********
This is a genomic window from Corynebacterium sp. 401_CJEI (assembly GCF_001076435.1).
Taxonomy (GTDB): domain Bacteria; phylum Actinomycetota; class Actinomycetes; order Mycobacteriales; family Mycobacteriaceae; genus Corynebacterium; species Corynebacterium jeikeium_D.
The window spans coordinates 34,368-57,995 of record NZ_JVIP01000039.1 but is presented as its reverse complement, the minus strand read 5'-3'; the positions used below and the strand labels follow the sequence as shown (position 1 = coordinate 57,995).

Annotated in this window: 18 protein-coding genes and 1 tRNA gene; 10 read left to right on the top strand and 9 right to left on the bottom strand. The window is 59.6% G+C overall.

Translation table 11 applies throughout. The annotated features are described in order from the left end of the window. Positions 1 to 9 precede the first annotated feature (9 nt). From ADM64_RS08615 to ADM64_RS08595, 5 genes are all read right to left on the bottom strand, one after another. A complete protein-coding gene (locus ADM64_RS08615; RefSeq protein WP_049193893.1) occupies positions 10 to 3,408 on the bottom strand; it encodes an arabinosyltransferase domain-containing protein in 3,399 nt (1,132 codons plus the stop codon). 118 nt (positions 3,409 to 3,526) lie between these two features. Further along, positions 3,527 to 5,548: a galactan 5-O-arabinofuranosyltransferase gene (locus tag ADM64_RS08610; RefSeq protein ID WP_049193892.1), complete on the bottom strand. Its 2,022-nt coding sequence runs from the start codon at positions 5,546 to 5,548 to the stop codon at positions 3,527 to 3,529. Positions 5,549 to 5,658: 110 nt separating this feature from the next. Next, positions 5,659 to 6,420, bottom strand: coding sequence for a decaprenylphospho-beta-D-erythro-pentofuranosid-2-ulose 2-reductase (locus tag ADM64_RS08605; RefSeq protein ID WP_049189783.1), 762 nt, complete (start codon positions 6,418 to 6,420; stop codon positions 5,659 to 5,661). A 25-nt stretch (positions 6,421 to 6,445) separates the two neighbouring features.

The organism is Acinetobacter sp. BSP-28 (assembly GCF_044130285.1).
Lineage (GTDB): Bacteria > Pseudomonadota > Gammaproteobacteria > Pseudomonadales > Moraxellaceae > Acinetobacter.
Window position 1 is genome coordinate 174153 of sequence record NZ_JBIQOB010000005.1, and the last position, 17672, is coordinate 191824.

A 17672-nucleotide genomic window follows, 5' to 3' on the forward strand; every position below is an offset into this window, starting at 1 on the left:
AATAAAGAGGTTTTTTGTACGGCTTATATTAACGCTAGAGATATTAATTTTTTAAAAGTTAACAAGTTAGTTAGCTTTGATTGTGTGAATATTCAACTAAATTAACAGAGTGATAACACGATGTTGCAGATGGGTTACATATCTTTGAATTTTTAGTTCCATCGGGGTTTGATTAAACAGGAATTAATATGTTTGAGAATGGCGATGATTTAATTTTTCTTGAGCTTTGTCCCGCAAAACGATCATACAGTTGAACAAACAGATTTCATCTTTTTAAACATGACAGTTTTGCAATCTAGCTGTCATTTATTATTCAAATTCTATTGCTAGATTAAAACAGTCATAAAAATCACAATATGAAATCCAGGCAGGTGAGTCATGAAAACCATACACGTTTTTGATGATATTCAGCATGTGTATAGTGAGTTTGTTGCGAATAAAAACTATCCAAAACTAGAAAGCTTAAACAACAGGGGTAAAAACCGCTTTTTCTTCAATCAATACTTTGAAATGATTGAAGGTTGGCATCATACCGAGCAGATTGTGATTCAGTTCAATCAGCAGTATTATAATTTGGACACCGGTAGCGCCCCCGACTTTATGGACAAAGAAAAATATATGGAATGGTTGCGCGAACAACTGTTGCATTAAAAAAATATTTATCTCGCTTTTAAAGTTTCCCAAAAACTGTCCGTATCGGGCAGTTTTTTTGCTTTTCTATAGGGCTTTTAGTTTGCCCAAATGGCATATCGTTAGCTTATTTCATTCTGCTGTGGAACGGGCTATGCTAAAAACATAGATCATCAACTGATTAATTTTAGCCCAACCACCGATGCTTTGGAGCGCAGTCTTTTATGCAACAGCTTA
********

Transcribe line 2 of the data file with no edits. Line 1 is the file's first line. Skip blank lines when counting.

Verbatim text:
Taxonomy (GTDB): domain Bacteria; phylum Actinomycetota; class Actinomycetes; order Mycobacteriales; family Mycobacteriaceae; genus Corynebacterium; species Corynebacterium jeikeium_D.